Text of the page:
Sunday Storms and a Refreshing Week Ahead
The unusual August rolls on with Day 4 of storms and humidity now on hand. A nearly stationary front and some ripples of energy riding from east to west across the Plains are to thank for our daily deluges across portions of the area. Rain totals have ranged from the meager (Okemah: 0.04”) to flash flood-inducing amounts with Pawnee getting well over two inches of rain in about an hour's time earlier today. Totals around Tulsa range from 1.66” in Bixby to a less impressive 0.79” at Tulsa International Airport.
Sunday may bring multiple opportunities for rain, starting in the morning. A decaying storm complex may hold together to bring in a fourth morning of wet conditions. After a midday lull, afternoon and evening storms are possible. A few of those storms could have locally damaging winds and hail. While the severe threat is low, you'll want to keep an eye to the sky later in the day. Afternoon heating (quite a bit of it) may induce those storms on boundaries in the region. It may go from sunny and hot with a heat index of 100° to torrents of rain in little time. The attached map shows the broad-brushed storm chances for the afternoon and evening. Just about anyone may see a storm during that time.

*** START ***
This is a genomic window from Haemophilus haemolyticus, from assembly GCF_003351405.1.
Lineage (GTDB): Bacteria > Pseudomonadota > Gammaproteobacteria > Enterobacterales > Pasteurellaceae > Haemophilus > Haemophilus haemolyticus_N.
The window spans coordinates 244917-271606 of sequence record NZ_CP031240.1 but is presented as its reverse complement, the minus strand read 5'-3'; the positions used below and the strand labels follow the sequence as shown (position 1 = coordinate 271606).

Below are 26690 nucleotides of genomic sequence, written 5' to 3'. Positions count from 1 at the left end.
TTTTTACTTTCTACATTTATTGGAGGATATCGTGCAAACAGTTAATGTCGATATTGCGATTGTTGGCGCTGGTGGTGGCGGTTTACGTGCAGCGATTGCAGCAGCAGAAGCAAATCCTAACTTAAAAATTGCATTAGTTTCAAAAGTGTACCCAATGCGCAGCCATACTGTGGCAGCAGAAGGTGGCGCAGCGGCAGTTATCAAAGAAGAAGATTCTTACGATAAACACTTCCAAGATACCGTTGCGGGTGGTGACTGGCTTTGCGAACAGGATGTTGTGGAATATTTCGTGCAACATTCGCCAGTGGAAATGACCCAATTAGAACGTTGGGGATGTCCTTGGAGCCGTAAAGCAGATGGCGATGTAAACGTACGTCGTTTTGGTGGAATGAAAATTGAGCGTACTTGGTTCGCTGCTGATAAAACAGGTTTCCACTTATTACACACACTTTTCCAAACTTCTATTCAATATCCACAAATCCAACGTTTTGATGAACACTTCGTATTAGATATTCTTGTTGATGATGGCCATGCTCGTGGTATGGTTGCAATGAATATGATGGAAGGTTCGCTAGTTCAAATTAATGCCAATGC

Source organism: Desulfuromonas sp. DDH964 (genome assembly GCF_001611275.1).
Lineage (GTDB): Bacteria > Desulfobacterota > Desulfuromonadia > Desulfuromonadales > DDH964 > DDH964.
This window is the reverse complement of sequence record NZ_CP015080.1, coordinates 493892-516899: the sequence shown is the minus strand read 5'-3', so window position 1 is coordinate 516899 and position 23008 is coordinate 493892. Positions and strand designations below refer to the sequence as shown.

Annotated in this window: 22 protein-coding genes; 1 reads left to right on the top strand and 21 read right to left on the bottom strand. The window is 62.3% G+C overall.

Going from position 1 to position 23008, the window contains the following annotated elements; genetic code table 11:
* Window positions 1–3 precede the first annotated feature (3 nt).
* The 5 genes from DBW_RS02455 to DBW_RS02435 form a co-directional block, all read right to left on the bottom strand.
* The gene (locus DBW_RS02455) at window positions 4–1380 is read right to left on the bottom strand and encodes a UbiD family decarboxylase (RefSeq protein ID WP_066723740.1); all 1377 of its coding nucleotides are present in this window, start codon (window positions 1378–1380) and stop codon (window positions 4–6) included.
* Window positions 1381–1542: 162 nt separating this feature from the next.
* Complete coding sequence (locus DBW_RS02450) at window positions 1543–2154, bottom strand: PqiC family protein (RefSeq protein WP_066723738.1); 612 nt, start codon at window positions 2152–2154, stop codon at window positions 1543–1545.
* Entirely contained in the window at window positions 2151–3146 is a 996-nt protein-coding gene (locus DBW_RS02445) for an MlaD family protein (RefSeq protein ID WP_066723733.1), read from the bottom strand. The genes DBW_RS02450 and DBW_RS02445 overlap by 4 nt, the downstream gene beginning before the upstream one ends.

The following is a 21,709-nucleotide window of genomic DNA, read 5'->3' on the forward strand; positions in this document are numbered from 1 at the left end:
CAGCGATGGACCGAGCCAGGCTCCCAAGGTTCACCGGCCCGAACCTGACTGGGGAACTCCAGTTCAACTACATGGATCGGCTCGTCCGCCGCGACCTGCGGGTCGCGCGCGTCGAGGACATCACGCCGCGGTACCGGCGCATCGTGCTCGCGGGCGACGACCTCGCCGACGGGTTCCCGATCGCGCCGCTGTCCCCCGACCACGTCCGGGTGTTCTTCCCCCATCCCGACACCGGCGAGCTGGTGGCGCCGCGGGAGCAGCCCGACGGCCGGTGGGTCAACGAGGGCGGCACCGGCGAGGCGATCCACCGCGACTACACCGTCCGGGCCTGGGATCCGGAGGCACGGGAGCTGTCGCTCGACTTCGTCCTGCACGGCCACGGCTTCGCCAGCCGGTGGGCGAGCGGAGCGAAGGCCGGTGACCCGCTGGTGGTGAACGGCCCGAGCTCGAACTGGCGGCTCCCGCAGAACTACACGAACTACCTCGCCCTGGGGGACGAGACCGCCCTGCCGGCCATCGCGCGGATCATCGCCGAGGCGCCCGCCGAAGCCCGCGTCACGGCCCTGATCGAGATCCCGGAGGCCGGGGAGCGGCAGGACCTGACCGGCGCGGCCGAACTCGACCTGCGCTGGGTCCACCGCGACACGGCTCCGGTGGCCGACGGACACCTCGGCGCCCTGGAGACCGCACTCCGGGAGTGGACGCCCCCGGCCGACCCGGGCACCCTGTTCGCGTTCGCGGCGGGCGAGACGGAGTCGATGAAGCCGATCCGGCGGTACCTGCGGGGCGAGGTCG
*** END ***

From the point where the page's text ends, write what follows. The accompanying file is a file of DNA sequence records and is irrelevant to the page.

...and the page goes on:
That stubborn frontal boundary will finally get a push south of the area by Monday, effectively ending our chance of rain for a while. We can't rule out a shower or storm, mainly south and east of Tulsa Monday, but it will be our transition day to a wonderful stretch of August weather. A cooler, dry air mass settles in Monday night, allowing temperatures to fall well into the 60s to start off our Tuesday. Despite sunshine, Tuesday and Wednesday will offer a refreshing north breeze, helping to keep our highs 5° to 10° below normal. 60s to 80s will be the temperature range midweek before southerly winds return and we're back to the more standard 90° highs. Late in the week will bring that warm up and potentially lead to another round of storms next weekend. It's still too early to tell if that storm system will make it far enough south to impact us – always a big question this time of year as the jet stream sits so far north.
On a side note, Hawaii rode out an unusual and strong Tropical Storm this past week with another hurricane bypassing the island chain to the north. Fortunately, the latter named Julio, is likely to just bring high surf to the islands, sparing them of the worst of the rains and wind. Still, this has been a fascinating series of Tropical systems to watch. When Iselle made landfall and ran right up against 13,000+ foot volcanoes, the effects on destroying the structure of that storm were amazing. Even more incredible, temperatures were held in the mid-30s at the peak. When a 92 mph gust was recorded, that would have brought the wind chill to 15°. That is the FIRST time I've ever heard of a hurricane bringing such frigid weather!